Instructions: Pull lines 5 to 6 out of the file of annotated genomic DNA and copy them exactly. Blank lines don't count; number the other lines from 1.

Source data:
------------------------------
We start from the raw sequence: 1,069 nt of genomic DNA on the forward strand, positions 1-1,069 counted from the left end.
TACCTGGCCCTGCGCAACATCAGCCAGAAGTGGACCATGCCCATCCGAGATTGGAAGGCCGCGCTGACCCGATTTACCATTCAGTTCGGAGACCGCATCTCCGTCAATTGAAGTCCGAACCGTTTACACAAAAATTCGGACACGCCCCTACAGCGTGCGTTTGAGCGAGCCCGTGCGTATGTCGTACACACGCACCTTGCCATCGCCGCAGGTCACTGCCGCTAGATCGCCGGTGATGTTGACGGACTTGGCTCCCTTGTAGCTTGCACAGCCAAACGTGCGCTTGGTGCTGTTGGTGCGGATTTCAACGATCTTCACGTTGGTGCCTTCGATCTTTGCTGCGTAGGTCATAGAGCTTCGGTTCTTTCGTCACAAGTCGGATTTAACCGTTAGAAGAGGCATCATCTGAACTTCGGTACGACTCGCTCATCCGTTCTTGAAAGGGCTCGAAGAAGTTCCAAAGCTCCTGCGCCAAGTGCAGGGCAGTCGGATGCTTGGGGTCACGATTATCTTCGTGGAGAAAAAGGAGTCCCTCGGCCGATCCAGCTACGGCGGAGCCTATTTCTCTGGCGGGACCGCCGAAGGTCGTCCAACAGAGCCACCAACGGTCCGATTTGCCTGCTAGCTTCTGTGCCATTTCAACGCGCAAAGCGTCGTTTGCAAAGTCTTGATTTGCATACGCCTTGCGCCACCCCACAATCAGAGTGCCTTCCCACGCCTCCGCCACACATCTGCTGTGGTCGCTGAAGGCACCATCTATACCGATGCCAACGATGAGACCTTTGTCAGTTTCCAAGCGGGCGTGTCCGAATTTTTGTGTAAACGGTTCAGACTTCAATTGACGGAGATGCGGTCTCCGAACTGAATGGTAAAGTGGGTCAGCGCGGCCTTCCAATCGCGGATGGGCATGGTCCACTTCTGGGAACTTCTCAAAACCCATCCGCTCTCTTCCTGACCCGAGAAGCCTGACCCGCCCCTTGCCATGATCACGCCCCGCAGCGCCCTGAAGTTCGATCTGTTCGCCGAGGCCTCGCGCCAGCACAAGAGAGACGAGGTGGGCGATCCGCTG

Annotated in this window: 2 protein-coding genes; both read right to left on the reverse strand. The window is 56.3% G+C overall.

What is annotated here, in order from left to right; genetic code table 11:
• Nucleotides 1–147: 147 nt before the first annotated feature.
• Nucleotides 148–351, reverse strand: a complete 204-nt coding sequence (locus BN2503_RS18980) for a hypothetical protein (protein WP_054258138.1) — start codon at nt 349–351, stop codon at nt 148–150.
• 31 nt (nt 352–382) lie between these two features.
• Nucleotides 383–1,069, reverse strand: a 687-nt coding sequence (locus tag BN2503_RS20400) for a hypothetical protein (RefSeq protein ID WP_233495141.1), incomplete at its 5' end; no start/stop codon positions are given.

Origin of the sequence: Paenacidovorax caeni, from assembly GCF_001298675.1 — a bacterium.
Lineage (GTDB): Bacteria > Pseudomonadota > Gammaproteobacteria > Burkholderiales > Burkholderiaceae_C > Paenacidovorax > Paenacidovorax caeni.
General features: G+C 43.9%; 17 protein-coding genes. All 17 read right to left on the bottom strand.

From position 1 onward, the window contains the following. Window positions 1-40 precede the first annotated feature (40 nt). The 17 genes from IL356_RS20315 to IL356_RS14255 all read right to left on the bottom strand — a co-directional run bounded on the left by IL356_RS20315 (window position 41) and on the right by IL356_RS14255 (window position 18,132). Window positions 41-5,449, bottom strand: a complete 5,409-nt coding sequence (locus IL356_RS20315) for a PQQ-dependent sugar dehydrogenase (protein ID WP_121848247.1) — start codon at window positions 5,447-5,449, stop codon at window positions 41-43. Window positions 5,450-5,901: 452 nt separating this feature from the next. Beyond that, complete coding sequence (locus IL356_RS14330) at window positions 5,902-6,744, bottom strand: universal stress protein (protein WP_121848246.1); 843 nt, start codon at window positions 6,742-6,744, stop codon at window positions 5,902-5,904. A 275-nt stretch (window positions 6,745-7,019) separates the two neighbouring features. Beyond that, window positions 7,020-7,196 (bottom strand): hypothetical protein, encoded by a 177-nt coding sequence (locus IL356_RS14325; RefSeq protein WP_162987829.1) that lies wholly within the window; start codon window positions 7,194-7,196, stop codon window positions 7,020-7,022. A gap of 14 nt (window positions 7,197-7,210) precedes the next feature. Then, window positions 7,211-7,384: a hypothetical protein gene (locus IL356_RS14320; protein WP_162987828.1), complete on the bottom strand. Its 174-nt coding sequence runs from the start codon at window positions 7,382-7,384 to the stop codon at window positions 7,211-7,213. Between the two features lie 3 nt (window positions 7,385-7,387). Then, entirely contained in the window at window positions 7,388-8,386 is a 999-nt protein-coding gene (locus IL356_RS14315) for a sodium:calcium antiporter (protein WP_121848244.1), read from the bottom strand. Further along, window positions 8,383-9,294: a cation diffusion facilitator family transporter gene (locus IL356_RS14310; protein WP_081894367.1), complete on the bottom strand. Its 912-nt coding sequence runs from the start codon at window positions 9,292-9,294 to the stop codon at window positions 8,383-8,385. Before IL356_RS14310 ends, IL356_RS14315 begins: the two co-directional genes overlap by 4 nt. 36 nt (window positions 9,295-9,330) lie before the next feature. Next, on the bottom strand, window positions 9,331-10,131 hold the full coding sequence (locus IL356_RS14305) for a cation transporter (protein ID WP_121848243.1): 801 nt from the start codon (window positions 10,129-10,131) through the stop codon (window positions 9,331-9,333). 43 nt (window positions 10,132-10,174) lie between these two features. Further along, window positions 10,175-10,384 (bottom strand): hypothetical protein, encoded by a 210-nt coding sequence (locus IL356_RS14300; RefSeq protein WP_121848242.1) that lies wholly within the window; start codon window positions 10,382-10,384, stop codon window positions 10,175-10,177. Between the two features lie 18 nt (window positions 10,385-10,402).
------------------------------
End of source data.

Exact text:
• Nucleotides 1–147: 147 nt before the first annotated feature.
• Nucleotides 148–351, reverse strand: a complete 204-nt coding sequence (locus BN2503_RS18980) for a hypothetical protein (protein WP_054258138.1) — start codon at nt 349–351, stop codon at nt 148–150.